In honour of our resident Owl population and in particular this little fellow who has been paying us a visit every few days since we bailed him out of trouble earlier in the year.. our Halloween theme this year was.. spooky Owls.
We live on the very edge of a river valley and often take walks along/around the river – it’s quite beautiful throughout all of the seasons and is peppered with little crossings and stepping stones and lovely picnic sites.
In that shot our house is blown up (!) on the top left and you can see the distance we are from the river… as the crow flies it’s probably little more than a kilometre but it does involve a little bit of a meander through the gatine to get to it! In summertime it’s no hardship at all as we’re normally surrounded by sunflowers or wafty fields of maize and docile Charolais all batting their giant eyelids at you. I’m reminded that I should get out on my bike more often.
Some time ago whilst clearing out the old grain loft in the house I came across a ramshackle home-brewed eel trap – I pretty much put it to the back of my mind but always thought that it would be worth having a crack at it sometime. We bumped into our neighbours in town (who own the land which has much of the river frontage you can see in the picture above) and over a coffee I was reminded about the eel trap. A brief discussion about the (seemingly remote!) possibilities of an eel supper ensued so we arranged to give it a whirl.
Without much further ado, the trap was dusted down, given some TLC and minor repairs and then loaded up with a bit of bait (trimmings from beef rib, chicken carcass, bit of squid!) and then off down to the river with it.
We found what looked like a first rate spot.. adjacent to the bank, some reasonably deep water… flow directed down between a couple of large granite boulders… just the ticket we hoped for a bountiful harvest.. all that remained was to pop back the next day to bag up our supper.
Fast forward 24 hours… and bristling with anticipation at a sackful of wriggling silvery eels… that would within the hour be sizzling in a pan loaded with garlic butter and fresh chopped parsley and sorrel from the garden… Joan and I trotted down to the river to get the catch of the day.. and lo and behold.. MOVEMENT!
I pulled the trap up and couldn’t quite believe my eyes…. I thought we’d bagged one. There were quite a few leaves cladding the outside of the trap but I was certain I saw an eel in there… further investigation and brave prodding turned out to find that our catch of the day wasn’t quite what we’d planned
So, that little fellow went back into the river and this fishing expedition was chalked right up there with all my other non-productive fishing expeditions.. a triumph of hope and optimism over any real achievement but undoubtedly lots of fun. I have a fallback position, our fishmonger in town has splendid looking eels for €18/Kg. If nothing else transpires on our return visit to the trap later this week then I’ll be forced to swallow my pride and actually buy one. It wasn’t a total loss.. we did bag a carrier full of excellent parasol mushrooms which are a fine accompaniment to the latest batch of Bellebouche dry cured bacon… of which, much more later.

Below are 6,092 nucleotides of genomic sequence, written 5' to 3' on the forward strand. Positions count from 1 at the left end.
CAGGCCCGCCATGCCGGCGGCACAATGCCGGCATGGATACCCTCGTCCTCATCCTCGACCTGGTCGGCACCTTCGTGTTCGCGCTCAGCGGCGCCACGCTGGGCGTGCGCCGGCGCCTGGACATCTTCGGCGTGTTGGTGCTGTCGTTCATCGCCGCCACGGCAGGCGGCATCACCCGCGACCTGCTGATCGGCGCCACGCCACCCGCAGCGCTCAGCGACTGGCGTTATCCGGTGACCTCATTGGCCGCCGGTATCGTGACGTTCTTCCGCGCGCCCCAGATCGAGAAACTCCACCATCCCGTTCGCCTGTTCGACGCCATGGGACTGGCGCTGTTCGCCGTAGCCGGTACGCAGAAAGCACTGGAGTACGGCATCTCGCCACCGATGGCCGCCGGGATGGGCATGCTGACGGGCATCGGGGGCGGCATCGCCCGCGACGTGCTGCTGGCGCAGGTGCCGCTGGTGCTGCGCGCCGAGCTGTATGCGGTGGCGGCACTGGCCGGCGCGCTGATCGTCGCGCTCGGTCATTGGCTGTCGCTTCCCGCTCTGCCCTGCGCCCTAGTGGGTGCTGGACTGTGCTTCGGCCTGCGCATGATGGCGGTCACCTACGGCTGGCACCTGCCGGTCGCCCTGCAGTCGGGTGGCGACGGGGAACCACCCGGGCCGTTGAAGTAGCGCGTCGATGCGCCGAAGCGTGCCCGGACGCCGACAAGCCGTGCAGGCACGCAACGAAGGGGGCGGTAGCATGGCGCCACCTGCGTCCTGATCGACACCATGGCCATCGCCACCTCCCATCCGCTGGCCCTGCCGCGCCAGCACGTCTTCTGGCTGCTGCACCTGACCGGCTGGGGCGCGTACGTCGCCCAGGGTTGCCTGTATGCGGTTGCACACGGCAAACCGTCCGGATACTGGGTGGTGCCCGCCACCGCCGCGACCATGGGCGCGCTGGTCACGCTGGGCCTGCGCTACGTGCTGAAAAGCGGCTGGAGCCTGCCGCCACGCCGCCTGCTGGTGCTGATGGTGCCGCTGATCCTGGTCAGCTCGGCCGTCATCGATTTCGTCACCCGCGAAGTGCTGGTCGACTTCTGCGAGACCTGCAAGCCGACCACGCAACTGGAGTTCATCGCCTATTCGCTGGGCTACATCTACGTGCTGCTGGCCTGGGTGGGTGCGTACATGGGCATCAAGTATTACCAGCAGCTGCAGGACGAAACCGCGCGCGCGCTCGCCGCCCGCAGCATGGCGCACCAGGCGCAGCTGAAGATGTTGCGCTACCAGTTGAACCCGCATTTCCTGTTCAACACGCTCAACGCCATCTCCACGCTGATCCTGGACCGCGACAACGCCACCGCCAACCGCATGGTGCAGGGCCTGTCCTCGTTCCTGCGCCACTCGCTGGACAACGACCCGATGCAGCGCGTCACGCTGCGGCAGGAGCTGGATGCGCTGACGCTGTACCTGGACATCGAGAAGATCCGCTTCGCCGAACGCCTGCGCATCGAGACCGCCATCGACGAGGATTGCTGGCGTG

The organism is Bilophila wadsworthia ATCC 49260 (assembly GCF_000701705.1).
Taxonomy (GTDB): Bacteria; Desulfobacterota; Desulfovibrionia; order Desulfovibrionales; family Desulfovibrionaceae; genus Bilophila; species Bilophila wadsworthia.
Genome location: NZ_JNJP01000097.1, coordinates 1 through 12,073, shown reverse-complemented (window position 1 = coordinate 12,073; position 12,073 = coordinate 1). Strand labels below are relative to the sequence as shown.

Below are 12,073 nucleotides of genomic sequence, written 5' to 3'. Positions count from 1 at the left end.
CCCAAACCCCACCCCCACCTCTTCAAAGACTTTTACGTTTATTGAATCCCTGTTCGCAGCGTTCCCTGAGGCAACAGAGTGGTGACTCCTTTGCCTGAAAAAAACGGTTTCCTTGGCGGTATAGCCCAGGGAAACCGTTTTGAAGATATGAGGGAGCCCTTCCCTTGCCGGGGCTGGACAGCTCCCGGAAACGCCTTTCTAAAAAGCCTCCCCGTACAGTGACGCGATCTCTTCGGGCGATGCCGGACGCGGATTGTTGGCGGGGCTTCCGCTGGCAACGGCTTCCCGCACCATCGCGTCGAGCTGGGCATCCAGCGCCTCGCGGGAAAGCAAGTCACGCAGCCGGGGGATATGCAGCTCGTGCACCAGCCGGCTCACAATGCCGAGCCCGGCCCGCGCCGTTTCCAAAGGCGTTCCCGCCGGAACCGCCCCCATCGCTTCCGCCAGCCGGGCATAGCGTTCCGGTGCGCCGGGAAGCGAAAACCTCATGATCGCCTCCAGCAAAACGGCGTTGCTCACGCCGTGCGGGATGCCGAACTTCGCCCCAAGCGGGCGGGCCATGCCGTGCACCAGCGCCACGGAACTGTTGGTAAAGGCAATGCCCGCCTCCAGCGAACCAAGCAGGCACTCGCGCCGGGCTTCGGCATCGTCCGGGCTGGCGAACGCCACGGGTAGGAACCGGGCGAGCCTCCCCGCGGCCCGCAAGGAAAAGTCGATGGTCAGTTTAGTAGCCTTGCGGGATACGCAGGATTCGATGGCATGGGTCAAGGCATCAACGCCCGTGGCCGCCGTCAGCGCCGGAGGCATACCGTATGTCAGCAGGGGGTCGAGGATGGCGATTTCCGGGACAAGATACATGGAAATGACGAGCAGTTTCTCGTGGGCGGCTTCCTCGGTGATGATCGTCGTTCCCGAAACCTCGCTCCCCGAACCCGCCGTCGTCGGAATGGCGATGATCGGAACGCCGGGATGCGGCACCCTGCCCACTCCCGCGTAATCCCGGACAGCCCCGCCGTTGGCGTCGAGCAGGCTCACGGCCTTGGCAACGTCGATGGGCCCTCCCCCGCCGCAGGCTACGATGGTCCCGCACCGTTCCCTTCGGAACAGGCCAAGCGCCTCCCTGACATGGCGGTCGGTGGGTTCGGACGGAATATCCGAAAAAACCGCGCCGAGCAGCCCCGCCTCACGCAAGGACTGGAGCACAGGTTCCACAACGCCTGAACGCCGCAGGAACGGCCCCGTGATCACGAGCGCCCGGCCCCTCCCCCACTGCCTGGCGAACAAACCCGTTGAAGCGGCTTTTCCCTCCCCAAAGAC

This is another little insight into the history of where we came from both physically and intellectually (… well mentally).
During a much needed holiday – this day in 1992 – we visited a tourist attraction in Florida – no not Disney, nor Universal Studios, not even Busch Gardens – although during the holiday we did visit each of these but – on this actual day in 1992 – we visited the Dali Museum in St Petersburg.
Joan has – without fail – kept a daily written journal for the last 30 odd years… and as we’re now finally unpacking boxes and moving rooms around here we found them and have spent a couple of evenings reliving some of the funnier things we’d been up to in the past… they’re a treasure-trove of delights and stuffed with some worthy source material for the odd blog entry.
Now, our usual fayre here involves renovating the old buildings, gardening, livestock, my kitchen exploits and all things rural and French.. but.. it wasn’t always so. For the casual reader who probably doesn’t know us that well here’s a little slice of the backstory that ultimately led to a life in France.
So, in this, the first of an infrequent series of random blasts from the past on the anniversary of 25th October 1989… the one where Adrian never ended up working for the BBC.
As one cultivation year draws to a close… the planning for the next gets underway.
Mind you, talk of this year finishing is somewhat premature as we’ve still got plenty of produce growing away merrily out in the garden but some crops are finishing now and I’ve just finished pulling up the last of our Pumpkins, Butternuts and Gem Squash.
My previous attempts at growing garlic have met with mixed success. My usual trick is to just plant up shop bought bulbs and hope for the best. I tried a couple of varieties last year… a small stiff necked white garlic – which did very well and larger ‘ail rose‘ French garlic which sadly all failed.
50 odd cloves of each should have given me well over a hundred heads of garlic. Not so.. we only achieved half of that and since it was harvested over the summer I’ve gone through probably half of my annual crop.
So, following on from some helpful tips and advice, I’m keeping back the very best of what remains (that’s it above), to try and develop a specific Bellebouche strain of this garlic… it clearly does well in our soil and the best of this generation were all significantly larger than the starter seed I used. I’d hope that over time I’ll develop something unique to our terroir.
But, lesson learned… I’m not going to put all my eggs in one basket, so this year I’ve put my hand in my pocket and actually bought some proper seed as well. We’re fortunate to have excellent availability of plenty of seed cultivars in the regular supermarkets here – they after all serve the needs of their customers and as so many people in rural France maintain their own little potager it’s all done at very reasonable prices. Here’s the Onion sets / garlic I’ve bought in for planting up this autumn..